A significant proportion changed their practice regarding CO2 insufflation. Overall 19.4% (14.6% low/intermediate case load vs 28.6% high case load P = .01) introduced a closed air system with filtering (Fig. 2B) and 43.5% (29.3% vs 71.4%, P = .003) turned CO2 insufflation off prior to specimen extraction (Fig. 2C). A low proportion reduced electrocautery power in MIS during the pandemic (overall 17.7%, 22% vs 9.5%, P = .4).
      Staff reduction in the OR was performed in 79% with a nonsignificant difference between low/ intermediate case load vs high case load (73.2% vs 90.5%, P = .2). About 53.2% wear FFP2 masks in all patients, whereas 32.3% only wear these masks in COVID-19 positive patients. In low/intermediate vs high case load countries 63.4% vs 90.5% wear protective goggles in all patients (P = .058). Overall 19.4% experienced presumed cases of COVID-19 transmission during MIS (Table 1).
      Virtually the same results were reported when stratifying according to total deaths per million inhabitants (data not shown).

      DISCUSSION

      The COVID-19 pandemic represents a social challenge like none other than we have experienced since World War 2, inflicting long-term consequences on many areas of human life. Since HCP are at the forefront of the combat against this dangerous disease with multiple potential opportunities for exposure from infected patients each day, health protection measures for HCP are of utmost importance in managing the pandemic.
      The Lancet
      COVID-19: protecting health-care workers.
      Even if the risk of COVID-19 transmission in the primary care setting was recently estimated to be low for HCP,
      • Canova V
      • Lederer Schlapfer H
      • Piso RJ
      • et al.
      Transmission risk of SARS-CoV-2 to healthcare workers -observational results of a primary care hospital contact tracing.
      it might significantly increase for OR staff particularly in close proximity to the patient.
      • Mowbray NG
      • Ansell J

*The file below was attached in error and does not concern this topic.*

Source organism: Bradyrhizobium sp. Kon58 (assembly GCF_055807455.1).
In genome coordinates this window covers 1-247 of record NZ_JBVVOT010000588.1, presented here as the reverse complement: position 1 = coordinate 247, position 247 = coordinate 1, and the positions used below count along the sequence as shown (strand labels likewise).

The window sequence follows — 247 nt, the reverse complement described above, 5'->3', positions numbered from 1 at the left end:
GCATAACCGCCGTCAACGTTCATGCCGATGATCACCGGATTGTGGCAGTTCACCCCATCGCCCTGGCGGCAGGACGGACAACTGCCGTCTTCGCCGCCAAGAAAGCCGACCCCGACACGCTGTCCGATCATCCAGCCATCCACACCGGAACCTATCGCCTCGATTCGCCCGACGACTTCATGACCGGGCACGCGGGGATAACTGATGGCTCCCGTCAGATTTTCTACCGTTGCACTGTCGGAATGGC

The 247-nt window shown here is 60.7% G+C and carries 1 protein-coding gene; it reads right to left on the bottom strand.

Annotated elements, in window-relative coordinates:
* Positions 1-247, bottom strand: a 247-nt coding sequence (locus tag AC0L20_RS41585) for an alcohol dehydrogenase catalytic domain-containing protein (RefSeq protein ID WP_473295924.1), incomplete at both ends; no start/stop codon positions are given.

• Horwood J
      • et al.
      Safe management of surgical smoke in the age of COVID-19.
      These concerns have led to a number of safety measures being recommended by surgical societies to prevent infection with SARS-CoV-2 in the OR.
      • Mowbray NG
      • Ansell J
      • Horwood J
      • et al.
      Safe management of surgical smoke in the age of COVID-19.
      Notably, most of these recommendations are based on a very low level of evidence and have been predominantly extrapolated from the findings derived from other epidemics. Reliable risk quantification is not possible.
      • Porter J
      • Blau E
      • Gharagozloo F
      • et al.
      Society of robotic surgery review: recommendations regarding the risk of COVID-19 transmission during minimally invasive surgery.
      ,
      • Mowbray NG
      • Ansell J
      • Horwood J
      • et al.
      Safe management of surgical smoke in the age of COVID-19.
      The main concern related to MIS is that besides anesthesiologic personnel exposed to respiratory tract aerosol during anesthetic procedures, surgeons and nurses may also be endangered by exposure to CO2 deflation mixed with surgical plume potentially transferring infectious aerosolized SARS-CoV-2 particles released by electrocautery, laser surgery or ultrasonic devices.